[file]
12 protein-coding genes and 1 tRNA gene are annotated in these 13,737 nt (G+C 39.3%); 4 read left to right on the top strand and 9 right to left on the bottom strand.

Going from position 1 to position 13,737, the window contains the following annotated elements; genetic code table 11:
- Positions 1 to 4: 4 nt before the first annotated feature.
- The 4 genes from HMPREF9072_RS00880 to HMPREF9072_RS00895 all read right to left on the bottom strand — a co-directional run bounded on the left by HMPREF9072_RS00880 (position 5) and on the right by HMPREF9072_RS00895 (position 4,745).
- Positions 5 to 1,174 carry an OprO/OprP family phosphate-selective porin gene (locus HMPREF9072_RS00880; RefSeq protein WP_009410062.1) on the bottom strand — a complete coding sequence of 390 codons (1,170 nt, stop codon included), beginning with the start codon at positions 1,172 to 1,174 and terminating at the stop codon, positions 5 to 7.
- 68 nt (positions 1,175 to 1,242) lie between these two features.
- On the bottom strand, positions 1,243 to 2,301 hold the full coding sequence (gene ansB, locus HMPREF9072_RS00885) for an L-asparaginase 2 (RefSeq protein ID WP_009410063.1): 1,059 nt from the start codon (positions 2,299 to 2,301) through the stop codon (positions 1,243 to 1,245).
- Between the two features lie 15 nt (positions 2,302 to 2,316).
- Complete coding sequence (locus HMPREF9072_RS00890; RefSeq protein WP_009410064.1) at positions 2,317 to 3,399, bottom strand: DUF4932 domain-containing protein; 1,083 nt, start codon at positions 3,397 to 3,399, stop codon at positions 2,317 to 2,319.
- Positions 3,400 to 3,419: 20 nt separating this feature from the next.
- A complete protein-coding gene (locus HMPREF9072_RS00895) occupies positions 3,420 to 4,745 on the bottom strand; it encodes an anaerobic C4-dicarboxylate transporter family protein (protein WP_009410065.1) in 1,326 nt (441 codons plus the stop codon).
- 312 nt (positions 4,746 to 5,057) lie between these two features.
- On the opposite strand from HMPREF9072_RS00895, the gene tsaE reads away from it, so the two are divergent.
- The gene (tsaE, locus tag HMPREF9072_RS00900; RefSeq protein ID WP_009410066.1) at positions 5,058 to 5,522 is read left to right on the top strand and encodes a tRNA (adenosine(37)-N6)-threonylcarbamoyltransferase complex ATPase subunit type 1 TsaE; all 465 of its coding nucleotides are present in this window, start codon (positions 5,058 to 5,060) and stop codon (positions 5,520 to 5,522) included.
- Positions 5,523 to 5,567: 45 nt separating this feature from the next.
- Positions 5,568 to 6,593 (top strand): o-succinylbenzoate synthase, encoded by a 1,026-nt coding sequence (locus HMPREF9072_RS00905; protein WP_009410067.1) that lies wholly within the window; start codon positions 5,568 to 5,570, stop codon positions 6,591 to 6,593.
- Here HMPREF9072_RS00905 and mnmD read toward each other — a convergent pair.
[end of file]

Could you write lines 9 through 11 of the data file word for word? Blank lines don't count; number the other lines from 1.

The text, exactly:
- Complete coding sequence (locus HMPREF9072_RS00890; RefSeq protein WP_009410064.1) at positions 2,317 to 3,399, bottom strand: DUF4932 domain-containing protein; 1,083 nt, start codon at positions 3,397 to 3,399, stop codon at positions 2,317 to 2,319.
- Positions 3,400 to 3,419: 20 nt separating this feature from the next.
- A complete protein-coding gene (locus HMPREF9072_RS00895) occupies positions 3,420 to 4,745 on the bottom strand; it encodes an anaerobic C4-dicarboxylate transporter family protein (protein WP_009410065.1) in 1,326 nt (441 codons plus the stop codon).